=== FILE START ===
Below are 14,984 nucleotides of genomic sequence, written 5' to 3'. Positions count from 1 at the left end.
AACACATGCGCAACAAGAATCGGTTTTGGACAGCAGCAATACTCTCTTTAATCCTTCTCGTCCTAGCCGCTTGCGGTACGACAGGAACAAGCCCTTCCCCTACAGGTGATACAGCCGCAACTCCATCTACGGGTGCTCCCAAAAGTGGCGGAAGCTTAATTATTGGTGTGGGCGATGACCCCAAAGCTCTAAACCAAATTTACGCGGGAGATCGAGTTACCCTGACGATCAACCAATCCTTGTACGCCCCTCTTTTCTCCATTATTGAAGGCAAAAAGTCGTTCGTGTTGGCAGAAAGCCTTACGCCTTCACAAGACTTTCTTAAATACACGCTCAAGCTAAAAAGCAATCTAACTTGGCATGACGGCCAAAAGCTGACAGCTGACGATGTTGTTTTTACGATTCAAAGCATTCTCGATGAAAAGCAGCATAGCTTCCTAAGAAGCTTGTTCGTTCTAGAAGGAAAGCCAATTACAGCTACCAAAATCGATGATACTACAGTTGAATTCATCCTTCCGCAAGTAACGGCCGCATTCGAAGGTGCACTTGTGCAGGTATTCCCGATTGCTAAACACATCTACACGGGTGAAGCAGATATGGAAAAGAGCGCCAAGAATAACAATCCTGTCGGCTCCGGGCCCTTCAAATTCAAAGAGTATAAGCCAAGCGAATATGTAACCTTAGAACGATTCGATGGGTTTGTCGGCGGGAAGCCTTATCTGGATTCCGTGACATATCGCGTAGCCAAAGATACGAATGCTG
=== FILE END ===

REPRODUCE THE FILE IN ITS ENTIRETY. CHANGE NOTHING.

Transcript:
Below are 14,984 nucleotides of genomic sequence, written 5' to 3'. Positions count from 1 at the left end.
AACACATGCGCAACAAGAATCGGTTTTGGACAGCAGCAATACTCTCTTTAATCCTTCTCGTCCTAGCCGCTTGCGGTACGACAGGAACAAGCCCTTCCCCTACAGGTGATACAGCCGCAACTCCATCTACGGGTGCTCCCAAAAGTGGCGGAAGCTTAATTATTGGTGTGGGCGATGACCCCAAAGCTCTAAACCAAATTTACGCGGGAGATCGAGTTACCCTGACGATCAACCAATCCTTGTACGCCCCTCTTTTCTCCATTATTGAAGGCAAAAAGTCGTTCGTGTTGGCAGAAAGCCTTACGCCTTCACAAGACTTTCTTAAATACACGCTCAAGCTAAAAAGCAATCTAACTTGGCATGACGGCCAAAAGCTGACAGCTGACGATGTTGTTTTTACGATTCAAAGCATTCTCGATGAAAAGCAGCATAGCTTCCTAAGAAGCTTGTTCGTTCTAGAAGGAAAGCCAATTACAGCTACCAAAATCGATGATACTACAGTTGAATTCATCCTTCCGCAAGTAACGGCCGCATTCGAAGGTGCACTTGTGCAGGTATTCCCGATTGCTAAACACATCTACACGGGTGAAGCAGATATGGAAAAGAGCGCCAAGAATAACAATCCTGTCGGCTCCGGGCCCTTCAAATTCAAAGAGTATAAGCCAAGCGAATATGTAACCTTAGAACGATTCGATGGGTTTGTCGGCGGGAAGCCTTATCTGGATTCCGTGACATATCGCGTAGCCAAAGATACGAATGCTG